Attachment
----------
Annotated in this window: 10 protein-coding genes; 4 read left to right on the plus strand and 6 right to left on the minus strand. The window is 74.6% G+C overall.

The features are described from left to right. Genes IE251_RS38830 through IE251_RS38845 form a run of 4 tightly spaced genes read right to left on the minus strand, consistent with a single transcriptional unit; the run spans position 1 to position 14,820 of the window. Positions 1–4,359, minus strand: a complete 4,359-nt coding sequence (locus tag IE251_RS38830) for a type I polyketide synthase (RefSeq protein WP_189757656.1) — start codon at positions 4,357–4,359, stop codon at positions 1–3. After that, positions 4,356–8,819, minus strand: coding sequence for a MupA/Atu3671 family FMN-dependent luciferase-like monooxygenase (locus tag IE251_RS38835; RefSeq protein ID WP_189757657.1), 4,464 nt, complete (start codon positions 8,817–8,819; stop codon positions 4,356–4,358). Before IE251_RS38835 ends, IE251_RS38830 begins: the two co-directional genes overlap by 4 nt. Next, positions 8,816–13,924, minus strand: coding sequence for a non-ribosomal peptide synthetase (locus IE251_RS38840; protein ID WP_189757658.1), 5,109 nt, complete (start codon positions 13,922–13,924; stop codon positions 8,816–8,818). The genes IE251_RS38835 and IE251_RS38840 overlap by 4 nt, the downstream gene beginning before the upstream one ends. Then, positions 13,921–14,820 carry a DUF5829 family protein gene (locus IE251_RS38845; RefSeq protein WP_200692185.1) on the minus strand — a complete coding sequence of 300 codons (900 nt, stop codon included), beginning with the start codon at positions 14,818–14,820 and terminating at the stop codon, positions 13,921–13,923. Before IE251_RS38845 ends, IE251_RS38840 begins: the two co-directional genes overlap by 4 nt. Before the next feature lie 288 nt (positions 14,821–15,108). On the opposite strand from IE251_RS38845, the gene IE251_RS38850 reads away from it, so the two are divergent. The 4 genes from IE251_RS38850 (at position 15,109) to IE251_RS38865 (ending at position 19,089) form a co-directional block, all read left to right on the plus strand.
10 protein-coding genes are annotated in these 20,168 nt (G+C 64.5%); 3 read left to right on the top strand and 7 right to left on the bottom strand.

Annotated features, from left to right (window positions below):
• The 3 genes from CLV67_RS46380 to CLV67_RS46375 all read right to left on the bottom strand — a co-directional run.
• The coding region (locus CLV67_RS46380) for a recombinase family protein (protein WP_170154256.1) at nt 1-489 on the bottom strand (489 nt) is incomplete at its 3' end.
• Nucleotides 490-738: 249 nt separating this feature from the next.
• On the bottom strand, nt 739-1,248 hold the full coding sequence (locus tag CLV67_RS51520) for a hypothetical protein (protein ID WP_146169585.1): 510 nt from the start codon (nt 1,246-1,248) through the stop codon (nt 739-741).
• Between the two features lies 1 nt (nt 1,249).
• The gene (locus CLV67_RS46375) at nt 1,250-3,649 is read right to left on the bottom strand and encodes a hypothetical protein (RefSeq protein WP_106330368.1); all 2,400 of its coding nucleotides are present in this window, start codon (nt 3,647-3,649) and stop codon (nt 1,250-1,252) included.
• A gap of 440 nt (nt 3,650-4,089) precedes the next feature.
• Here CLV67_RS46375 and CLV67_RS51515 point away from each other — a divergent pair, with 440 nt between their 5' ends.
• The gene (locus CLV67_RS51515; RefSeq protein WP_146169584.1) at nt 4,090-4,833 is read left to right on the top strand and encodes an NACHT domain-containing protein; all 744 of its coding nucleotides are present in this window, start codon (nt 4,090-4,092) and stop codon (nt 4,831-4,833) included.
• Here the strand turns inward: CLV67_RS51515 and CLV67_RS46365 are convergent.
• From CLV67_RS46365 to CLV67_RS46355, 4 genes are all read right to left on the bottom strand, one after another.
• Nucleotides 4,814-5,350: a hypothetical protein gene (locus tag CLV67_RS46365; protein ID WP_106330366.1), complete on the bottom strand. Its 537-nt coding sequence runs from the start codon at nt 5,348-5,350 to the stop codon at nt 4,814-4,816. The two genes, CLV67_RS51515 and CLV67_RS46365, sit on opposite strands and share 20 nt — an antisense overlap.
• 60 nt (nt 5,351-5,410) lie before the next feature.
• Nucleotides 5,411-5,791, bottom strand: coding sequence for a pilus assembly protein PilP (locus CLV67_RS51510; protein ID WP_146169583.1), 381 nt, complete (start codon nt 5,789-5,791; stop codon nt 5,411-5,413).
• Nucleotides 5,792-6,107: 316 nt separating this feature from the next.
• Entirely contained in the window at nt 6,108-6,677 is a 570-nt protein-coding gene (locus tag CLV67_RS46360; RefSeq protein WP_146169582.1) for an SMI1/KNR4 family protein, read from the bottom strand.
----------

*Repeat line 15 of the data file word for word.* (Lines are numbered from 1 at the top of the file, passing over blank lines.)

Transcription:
• From CLV67_RS46365 to CLV67_RS46355, 4 genes are all read right to left on the bottom strand, one after another.